In my daily work, I often need to test our application on actual devices that will access it, especially devices like iPhone, iPad, Android and Windows Phone.
A great tool for inspecting what is being requested is named Fiddler. Fiddler allows you to monitor and follow traffic between a device and a server, including your local network. You can actually do a lot of things with fiddler like set breakpoints and alter both request and responses, an overall excellent tool for the belt.
Now in this post, I am going to walk you through what you need to do step by step to use your windows PC for inspecting iPad/iPhone requests and responses. Feel free to just skip through anything that you might already have done or know how to do.
- Install, run and configure Fiddler
- Configure iOS to use our PC as an HTTP Proxy
- Take a look at some requests and responses
Firewall, Router etc
When we install fiddler this will automatically add a rule to your firewall inbound rules allowing it to listen for traffic on any port that you have configured Fiddler to listen on. It might, however, be the case that something else like your router is preventing the selected port from being forwarded to your PC. Configuring this is outside the scope of this article but will need to be handled for everything to work.
Go download Fiddler and install it. Fire it up; select “Tools”, “Fiddler Options”, “Connections” where you should make sure that it is indeed using port 8888 and has “Allow remote computers to connect” checked. Let Fiddler keep running.
On your iOS device select “Settings”, “Wi-fi”, “[network name]” and scroll to the bottom where you find “HTTP-proxy”. This should default be “Off”, but shift this to “Manual” and write in your IP under “Server” and 8888 under “Port”. Done.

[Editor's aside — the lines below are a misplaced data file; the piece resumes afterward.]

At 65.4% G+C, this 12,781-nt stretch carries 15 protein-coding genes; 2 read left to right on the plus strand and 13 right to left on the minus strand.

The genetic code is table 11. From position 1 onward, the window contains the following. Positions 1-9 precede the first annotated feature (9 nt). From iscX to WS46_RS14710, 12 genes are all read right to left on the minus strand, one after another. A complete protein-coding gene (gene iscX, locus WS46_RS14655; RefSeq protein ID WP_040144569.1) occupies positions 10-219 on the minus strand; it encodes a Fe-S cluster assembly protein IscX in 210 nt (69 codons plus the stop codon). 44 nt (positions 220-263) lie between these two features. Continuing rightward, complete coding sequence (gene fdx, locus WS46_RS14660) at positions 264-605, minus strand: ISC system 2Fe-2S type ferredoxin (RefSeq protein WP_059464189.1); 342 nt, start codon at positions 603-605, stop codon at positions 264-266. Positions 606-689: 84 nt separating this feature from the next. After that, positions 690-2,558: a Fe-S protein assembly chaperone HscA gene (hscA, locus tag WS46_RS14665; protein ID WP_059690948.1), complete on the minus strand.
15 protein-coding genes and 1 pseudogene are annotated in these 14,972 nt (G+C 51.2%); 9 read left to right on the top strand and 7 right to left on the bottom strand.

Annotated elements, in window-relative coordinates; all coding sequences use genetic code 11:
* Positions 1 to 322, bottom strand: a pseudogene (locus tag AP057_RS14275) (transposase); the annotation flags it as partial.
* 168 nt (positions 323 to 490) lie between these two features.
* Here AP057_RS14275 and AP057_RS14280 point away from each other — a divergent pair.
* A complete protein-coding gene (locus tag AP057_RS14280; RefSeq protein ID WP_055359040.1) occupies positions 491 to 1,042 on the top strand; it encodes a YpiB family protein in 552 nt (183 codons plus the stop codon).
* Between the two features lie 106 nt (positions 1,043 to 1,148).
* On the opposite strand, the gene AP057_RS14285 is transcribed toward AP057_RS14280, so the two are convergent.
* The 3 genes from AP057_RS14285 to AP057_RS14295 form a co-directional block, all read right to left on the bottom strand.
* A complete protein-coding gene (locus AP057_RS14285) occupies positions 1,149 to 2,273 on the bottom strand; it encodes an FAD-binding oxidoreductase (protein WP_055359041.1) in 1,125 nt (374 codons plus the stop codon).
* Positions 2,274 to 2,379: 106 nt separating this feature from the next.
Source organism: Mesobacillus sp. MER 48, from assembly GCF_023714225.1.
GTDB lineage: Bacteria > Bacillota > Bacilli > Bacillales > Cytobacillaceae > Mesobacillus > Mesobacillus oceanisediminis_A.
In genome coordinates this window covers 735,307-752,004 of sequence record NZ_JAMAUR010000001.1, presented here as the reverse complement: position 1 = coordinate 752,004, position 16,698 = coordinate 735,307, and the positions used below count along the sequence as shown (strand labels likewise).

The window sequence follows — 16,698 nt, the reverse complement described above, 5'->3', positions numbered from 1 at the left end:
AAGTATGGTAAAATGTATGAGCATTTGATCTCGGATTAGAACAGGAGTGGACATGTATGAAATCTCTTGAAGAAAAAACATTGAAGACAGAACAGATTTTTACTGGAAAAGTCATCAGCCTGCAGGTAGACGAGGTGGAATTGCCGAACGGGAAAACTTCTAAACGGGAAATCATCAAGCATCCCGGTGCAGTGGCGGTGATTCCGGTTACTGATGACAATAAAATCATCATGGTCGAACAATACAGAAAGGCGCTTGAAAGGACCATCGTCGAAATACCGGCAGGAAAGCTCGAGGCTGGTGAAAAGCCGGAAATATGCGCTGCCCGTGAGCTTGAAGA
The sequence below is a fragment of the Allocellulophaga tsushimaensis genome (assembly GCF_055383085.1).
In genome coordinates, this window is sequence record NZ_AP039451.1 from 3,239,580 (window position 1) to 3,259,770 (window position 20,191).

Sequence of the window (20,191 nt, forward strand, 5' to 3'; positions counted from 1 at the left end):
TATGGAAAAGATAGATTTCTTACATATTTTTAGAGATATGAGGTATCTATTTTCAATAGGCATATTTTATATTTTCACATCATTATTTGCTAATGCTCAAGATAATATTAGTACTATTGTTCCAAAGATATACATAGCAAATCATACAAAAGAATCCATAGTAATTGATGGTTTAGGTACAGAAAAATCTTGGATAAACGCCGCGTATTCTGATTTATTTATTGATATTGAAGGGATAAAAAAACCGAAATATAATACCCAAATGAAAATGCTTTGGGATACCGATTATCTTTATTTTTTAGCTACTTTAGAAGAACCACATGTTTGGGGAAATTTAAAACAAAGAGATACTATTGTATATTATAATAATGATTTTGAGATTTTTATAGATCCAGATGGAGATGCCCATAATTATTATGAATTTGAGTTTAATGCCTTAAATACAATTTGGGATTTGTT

Note: this screenshot is in danish but quite identical on English devices.
Now everything should be up and running smoothly. Make sure Fiddler is running on your PC then open safari on your device and try to access http://google.com. In Fiddler, you should see something resembling this.
As you can see we are able to inspect all the requests made as well as their respective responses. In this screenshot we see that a GET request was issued, user-agent used was webKit, cache-control etc. On the response side of things, we find status code 200, the content-length of the document, the content-type etc.
By selecting the tab “TextView”, you are able to see the exact data which was sent as well as received. This makes it very easy to eliminate if for instance an Ajax request failed or the data returned was not correct.
I hope this helps you to get started. If you have any questions or something was not clear feel free to leave a comment. I all cases you should continue playing and working with Fiddler as I am sure you will find this tool very helpful in many scenarios.
Note: remember to disable ‘use proxy’ on your iOS device as your internet connection will not work if you close fiddler or turn of your PC.